“The Examination of William Thorpe,” from John Foxe’s The Acts and Monuments of the Christian Church (John Cumming, 1851).
The Testimony of William Thorpe was well-known from the fifteenth century. It tells of Thorpe’s arrest and confrontation with a hidebound religious system. A century later, John Foxe included Tyndale’s “modernized” version in his Actes and Monuments, or the Book of Martyrs. Although the manuscript dates from Thorpe’s time, scholars now question whether Thorpe ever existed, as there is no independent confirmation of his appearance before Archbishop Arundel and the manuscript is a fairly polished work. However, men of the era accepted it as authentic, as did William Tyndale in the following century, and it is, at the very least, an authentic picture of what Lollards believed and suffered.
Archbishop Arundel was the prelate who drafted the law which prohibited English Christians from possessing scripture and who had the Lollard priest, William Sawtrey, burned to death as a heretic. Lollards were advocates of John Wycliffe’s reforming ideas.
One of Europe’s most renowned philosophers and scholars, John Wycliffe chose to serve the common people and risked himself to provide the Scriptures for the people.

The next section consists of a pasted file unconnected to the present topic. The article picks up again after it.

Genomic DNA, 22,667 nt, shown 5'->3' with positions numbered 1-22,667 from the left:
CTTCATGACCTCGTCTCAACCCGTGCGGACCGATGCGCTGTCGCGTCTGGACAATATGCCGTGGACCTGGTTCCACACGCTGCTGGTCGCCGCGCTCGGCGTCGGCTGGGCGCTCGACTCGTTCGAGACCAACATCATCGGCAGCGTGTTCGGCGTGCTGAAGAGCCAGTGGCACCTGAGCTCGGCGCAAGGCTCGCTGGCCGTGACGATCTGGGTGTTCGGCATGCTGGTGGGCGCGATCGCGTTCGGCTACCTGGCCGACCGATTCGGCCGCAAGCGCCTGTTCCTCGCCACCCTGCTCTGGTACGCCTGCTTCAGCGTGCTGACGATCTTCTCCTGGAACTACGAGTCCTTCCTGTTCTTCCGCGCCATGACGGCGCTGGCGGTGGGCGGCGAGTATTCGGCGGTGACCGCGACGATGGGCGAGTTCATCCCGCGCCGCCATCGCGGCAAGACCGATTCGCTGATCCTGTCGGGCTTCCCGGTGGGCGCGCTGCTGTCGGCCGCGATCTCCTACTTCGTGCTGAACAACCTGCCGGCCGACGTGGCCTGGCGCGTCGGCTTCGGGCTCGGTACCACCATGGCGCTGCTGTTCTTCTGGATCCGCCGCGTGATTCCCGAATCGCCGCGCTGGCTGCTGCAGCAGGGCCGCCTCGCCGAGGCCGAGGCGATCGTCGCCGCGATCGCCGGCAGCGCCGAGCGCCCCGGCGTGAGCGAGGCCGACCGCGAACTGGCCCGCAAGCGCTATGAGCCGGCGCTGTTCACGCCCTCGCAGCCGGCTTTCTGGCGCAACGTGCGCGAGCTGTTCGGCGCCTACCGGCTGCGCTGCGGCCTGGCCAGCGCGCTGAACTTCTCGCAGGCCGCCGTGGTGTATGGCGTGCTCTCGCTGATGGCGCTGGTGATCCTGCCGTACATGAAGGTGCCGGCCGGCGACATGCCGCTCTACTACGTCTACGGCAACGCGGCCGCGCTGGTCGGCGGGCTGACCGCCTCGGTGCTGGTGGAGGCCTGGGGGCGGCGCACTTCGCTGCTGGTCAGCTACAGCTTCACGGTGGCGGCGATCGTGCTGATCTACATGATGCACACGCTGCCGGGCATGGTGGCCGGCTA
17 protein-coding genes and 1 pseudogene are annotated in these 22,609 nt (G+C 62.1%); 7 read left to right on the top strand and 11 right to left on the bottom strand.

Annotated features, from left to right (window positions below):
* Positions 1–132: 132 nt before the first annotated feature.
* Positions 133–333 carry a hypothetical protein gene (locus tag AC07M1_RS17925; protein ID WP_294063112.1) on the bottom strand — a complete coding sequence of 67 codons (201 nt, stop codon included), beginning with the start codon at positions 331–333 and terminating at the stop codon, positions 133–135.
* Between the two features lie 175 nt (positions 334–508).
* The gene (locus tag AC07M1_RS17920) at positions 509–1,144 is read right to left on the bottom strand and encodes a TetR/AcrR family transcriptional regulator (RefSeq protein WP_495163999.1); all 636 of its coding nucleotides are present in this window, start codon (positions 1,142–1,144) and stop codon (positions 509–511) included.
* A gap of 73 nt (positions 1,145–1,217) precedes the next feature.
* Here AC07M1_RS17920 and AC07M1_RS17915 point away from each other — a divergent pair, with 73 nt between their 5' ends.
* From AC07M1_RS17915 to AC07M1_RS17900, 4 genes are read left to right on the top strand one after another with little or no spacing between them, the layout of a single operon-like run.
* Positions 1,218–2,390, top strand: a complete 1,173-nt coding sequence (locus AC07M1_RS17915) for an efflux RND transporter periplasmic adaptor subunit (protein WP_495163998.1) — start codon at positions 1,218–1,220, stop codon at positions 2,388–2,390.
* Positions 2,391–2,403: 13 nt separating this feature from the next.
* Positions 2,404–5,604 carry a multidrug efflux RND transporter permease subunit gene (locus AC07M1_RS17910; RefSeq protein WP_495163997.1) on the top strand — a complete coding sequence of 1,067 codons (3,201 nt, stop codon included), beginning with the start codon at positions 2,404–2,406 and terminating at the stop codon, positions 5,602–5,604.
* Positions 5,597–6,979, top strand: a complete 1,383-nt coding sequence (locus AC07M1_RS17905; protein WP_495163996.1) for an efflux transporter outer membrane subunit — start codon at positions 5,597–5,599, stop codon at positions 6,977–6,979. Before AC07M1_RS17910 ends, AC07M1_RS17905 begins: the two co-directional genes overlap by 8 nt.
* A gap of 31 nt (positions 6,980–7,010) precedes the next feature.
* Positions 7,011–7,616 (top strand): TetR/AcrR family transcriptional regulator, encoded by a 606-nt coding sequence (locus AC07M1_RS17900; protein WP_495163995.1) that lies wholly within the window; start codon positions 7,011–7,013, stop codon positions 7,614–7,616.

Thorpe also was a Lollard. He sparred with Arundel, gave a lengthy testimony to Christ, and defended his Lollard beliefs, agreeing only to accept any teaching of the church which agreed with the words of Christ and the apostles. Arundel declared him a heretic and sent him to prison.
John Foxe, unable to locate any record of Thorpe’s end, thought it most likely the man was secretly made away with or else died of sickness in his dungeon. The version below is given in modern English.
Excerpt from the Testimony of William Thorpe.
Then after a while the archbishop said to me, “Will you not submit to the ordinance of holy church?”
And I said, “Sir, I will gladly submit myself, with the stipulations I gave you before.”
Then the archbishop ordered the constable to take me away quickly.
And so I was led out then, and brought into a foul, dishonorable prison, where I had never been before. But thanks be to God, when all men were gone away from me, and had barred fast the prison door after them, and when I was alone, I busied myself with thinking on God, and thanking him for his goodness. And I was then greatly comforted in all my thoughts, not only because I was delivered for a time from the sight, from the hearing, from the presence, from the scorn, and from the menaces of my enemies; but much more I rejoiced in the Lord, because through his grace he kept me so that, despite the flattery (especially), and despite the threats of my adversaries, I got away from them without heaviness and anguish of my conscience.* For as a tree laid upon another tree athwart or cross-wise, so were the archbishop and his three clerks always contrary to me, and I to them.
*He means he would have had a bad conscience if he had yielded to their threats and betrayed the truth.